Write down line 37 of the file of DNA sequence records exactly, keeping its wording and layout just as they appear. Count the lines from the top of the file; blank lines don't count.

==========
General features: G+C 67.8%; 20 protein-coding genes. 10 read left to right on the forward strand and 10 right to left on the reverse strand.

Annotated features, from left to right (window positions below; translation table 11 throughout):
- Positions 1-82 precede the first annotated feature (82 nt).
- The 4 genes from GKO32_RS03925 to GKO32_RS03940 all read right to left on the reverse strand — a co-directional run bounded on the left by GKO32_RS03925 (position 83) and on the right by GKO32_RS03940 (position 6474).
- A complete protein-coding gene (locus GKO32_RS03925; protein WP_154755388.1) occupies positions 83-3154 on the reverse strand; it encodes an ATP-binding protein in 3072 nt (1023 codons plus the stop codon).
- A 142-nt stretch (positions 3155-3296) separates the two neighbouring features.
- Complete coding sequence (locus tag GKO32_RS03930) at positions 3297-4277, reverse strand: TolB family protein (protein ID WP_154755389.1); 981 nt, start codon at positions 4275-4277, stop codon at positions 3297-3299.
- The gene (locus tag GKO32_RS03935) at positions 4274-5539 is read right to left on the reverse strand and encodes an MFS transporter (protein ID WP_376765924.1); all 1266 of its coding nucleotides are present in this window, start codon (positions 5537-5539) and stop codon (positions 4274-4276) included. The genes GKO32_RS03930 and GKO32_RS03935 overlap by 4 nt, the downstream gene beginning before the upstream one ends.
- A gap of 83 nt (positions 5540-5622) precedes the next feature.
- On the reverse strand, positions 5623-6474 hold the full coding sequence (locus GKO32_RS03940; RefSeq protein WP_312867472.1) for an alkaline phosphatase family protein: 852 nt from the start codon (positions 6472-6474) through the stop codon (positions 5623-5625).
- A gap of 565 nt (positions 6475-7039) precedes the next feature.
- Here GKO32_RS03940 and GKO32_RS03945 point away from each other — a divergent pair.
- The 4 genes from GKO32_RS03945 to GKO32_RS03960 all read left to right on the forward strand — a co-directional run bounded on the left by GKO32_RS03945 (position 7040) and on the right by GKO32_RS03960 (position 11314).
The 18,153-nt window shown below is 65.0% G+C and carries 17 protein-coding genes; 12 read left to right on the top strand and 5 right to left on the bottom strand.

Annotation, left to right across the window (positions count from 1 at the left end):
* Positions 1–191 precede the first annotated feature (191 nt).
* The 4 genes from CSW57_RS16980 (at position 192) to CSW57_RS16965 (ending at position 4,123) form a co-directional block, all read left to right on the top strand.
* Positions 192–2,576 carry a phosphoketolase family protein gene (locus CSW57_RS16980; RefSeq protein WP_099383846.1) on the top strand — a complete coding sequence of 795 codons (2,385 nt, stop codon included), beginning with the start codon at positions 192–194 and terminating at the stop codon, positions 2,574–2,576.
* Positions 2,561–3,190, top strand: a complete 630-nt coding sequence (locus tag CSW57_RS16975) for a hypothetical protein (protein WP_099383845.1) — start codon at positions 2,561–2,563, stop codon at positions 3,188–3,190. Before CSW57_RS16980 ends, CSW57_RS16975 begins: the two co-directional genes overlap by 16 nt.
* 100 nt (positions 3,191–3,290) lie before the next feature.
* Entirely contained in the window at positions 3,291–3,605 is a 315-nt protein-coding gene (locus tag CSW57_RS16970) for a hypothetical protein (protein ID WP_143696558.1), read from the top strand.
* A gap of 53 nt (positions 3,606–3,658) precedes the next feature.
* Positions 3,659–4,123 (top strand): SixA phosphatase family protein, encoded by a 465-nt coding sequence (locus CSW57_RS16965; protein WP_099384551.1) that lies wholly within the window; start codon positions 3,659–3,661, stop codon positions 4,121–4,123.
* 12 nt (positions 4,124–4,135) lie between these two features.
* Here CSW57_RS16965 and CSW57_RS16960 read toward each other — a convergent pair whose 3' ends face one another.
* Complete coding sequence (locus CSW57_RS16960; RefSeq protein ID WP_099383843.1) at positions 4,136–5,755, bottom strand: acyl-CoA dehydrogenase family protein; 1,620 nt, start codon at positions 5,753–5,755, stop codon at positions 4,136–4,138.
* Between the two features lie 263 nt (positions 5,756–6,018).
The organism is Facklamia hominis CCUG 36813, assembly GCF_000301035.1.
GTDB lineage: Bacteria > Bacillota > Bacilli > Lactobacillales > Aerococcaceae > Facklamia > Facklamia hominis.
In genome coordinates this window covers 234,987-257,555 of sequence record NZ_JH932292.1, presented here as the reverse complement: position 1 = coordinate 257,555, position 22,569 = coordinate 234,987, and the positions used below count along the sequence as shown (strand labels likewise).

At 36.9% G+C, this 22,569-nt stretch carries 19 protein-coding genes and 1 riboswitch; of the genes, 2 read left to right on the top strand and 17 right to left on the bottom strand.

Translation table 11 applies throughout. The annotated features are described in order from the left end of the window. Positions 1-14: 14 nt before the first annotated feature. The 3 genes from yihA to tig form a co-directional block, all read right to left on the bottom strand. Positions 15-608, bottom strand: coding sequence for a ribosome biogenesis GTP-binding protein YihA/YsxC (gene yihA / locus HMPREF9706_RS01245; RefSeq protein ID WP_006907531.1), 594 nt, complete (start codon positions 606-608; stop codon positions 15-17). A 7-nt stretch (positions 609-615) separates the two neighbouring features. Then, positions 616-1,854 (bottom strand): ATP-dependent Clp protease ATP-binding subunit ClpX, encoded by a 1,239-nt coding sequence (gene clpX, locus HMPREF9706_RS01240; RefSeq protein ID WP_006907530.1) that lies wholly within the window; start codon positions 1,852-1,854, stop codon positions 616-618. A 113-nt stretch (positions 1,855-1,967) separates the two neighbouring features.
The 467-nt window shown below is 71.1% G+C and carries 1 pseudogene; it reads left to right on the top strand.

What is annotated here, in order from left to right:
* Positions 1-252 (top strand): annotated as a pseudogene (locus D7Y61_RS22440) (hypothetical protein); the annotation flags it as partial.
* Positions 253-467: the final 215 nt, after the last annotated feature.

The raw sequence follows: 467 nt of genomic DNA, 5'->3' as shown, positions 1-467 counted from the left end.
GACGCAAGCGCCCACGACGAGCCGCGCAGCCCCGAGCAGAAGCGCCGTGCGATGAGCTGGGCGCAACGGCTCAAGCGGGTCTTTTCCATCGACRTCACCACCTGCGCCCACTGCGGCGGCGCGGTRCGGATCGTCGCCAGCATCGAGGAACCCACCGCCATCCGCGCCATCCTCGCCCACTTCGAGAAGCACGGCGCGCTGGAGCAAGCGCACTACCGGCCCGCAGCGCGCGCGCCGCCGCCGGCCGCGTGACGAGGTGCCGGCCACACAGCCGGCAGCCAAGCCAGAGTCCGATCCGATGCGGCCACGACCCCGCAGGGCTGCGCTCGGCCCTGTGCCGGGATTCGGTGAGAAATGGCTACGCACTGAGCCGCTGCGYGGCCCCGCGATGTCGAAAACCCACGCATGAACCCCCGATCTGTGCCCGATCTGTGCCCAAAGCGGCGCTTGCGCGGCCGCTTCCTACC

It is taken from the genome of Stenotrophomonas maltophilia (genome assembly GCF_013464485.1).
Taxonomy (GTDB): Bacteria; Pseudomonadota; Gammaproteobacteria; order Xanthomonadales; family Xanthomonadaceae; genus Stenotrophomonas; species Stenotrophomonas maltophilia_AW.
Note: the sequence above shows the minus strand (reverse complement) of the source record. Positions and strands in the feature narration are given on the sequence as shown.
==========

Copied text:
The raw sequence follows: 467 nt of genomic DNA, 5'->3' as shown, positions 1-467 counted from the left end.